"You are looking for Jesus the Nazarene, who was crucified.
He has risen! He is not here. See the place where they laid him. " (Mark 16,5)

RESURREXIT SICUT DIXIT. ALLELUIA!

Reform of the Holy Week Liturgy at the Holy Sepulchre


Enrico Bermejo Cabrera ofm
Professor of Liturgy at the Studium Theologicum Ierosolymitanum
President of the Liturgical Commission of the Custody of the Holyland
translated by Fr. Lionel Goh ofm

The edicule on the Tomb of the Lord
in the Basilica of the Holy Sepulchre

For a long time now, the Custody of the Holyland had desired to introduce a reform of the present liturgical practices of the Latin Catholic Church according to the directives of the 2nd Vatican Council. It is not without difficulty that the franciscans, diocesan clergy, local christians and pilgrims try to participate in the solemn and evocative celebration of Holy Week in Jerusalem according to the pre-Vatican rite. Finally in 1997, the project of reforming the liturgy of Holy Week at the Holy Sepulchre (carefully prepared several years before) was realized with the approval of the Holy See for a 5 year period "ad experimentum". Due to the "status quo" of the Holy Sepulchre which adheres to pre-Vatican II practices, little was actually achieved. It should be noted that in the Holy Sepulchre, greeks, armenians, copts and syrians also officiate and any change on the part of the Latin Church must take into consideration these communities.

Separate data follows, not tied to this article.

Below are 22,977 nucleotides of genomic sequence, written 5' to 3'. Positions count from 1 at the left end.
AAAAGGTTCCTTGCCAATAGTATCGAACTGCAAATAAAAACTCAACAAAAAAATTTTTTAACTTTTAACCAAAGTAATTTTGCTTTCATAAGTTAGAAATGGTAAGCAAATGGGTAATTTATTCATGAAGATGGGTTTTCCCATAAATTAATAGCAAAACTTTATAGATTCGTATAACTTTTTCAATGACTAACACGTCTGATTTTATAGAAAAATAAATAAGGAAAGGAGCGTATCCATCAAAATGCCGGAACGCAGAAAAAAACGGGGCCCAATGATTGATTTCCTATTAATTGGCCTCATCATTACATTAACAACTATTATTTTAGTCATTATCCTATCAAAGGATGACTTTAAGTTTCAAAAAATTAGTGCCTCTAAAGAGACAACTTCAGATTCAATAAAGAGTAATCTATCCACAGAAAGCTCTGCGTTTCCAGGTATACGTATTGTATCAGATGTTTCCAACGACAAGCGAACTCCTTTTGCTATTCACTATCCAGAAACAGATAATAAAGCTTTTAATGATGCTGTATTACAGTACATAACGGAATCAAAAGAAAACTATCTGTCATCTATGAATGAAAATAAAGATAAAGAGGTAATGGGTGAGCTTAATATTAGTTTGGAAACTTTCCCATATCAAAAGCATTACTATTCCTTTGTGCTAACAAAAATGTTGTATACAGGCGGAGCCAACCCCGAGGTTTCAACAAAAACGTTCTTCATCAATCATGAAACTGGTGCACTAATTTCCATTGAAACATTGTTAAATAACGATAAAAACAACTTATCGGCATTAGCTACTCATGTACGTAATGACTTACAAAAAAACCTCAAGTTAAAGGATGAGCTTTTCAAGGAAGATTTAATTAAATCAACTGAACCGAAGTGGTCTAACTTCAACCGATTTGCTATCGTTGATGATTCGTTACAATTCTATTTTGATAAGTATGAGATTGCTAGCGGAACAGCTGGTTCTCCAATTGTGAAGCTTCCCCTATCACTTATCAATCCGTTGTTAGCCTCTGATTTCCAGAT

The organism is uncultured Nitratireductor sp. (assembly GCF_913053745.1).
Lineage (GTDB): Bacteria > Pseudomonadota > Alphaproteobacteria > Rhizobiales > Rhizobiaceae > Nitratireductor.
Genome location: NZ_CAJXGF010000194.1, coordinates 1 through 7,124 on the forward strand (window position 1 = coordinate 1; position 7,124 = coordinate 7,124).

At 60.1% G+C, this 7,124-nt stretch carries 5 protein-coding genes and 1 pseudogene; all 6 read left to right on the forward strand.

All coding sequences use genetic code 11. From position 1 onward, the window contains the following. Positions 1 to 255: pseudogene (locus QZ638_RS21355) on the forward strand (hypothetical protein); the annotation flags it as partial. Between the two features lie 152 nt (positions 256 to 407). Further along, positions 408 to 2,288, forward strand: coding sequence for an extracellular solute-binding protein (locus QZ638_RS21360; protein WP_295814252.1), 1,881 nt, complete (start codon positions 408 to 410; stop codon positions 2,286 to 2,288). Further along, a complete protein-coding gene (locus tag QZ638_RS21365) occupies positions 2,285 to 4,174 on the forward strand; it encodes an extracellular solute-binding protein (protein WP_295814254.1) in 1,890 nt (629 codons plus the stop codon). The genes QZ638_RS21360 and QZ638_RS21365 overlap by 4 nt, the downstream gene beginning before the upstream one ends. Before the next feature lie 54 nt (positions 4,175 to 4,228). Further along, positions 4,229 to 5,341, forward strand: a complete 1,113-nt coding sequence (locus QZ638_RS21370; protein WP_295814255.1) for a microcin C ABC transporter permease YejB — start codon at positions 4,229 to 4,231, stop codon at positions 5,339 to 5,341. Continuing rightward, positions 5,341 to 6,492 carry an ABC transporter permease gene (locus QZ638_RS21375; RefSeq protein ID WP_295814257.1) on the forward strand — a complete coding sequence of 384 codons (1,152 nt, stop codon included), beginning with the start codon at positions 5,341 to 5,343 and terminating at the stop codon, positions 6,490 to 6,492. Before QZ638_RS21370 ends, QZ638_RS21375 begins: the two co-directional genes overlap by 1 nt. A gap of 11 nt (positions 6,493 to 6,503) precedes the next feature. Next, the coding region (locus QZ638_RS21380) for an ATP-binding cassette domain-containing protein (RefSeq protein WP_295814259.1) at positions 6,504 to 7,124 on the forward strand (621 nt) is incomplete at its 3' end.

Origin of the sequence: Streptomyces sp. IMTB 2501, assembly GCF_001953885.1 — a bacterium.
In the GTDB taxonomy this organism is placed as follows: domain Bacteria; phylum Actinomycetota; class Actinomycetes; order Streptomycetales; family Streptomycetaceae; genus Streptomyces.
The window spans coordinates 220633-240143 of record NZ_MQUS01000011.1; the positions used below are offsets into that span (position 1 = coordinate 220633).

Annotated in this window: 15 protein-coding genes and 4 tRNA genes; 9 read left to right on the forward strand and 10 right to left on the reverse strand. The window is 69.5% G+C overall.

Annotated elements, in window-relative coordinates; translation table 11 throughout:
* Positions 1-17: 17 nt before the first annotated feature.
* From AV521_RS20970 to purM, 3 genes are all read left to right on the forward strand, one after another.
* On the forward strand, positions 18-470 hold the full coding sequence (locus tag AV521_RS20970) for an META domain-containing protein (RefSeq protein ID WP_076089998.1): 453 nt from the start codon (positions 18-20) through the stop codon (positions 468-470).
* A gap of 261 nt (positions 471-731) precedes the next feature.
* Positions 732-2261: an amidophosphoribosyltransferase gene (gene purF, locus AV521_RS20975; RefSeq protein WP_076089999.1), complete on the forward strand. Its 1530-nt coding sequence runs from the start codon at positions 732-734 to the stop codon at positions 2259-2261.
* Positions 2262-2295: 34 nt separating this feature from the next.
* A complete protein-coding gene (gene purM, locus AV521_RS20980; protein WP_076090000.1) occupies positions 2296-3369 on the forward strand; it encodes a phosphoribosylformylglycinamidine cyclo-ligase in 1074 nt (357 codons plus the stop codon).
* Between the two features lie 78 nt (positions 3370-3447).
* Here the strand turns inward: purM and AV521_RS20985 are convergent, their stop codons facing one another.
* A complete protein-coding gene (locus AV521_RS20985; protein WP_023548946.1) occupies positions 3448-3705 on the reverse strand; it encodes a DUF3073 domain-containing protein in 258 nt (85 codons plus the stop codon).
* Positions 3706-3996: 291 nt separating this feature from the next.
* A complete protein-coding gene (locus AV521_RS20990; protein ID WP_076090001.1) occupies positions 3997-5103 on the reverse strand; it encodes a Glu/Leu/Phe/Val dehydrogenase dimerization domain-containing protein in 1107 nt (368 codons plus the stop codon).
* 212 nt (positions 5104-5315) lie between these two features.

Attempts at reform and difficulties

According to the authoritative word of Paul VI, pilgrim to the Holyland in 1964, the mission of the franciscans is to promote the "perennial cult in the name of the Catholic Church" in the holy sanctuaries. The Holy Father John Paul II, on the occasion of the 650th anniversary of the franciscans' custody over the Holyland, recalled "The franciscans have never interrupted their beneficent presence, despite many difficulties, of generously conserving the ancient traditions, erecting new sanctuaries, and by serving liturgically and welcoming pilgrims." From this it is deemed a great honour and responsibility for the franciscans to care for the liturgy in the sanctuaries of the Holyland. The following is a general overview of the development of the liturgical reform of Holy Week, and the various liturgical aspects that characterize the liturgy of the basilica of the Holy Sepulchre; also called "of the Resurrection" (Anastasis).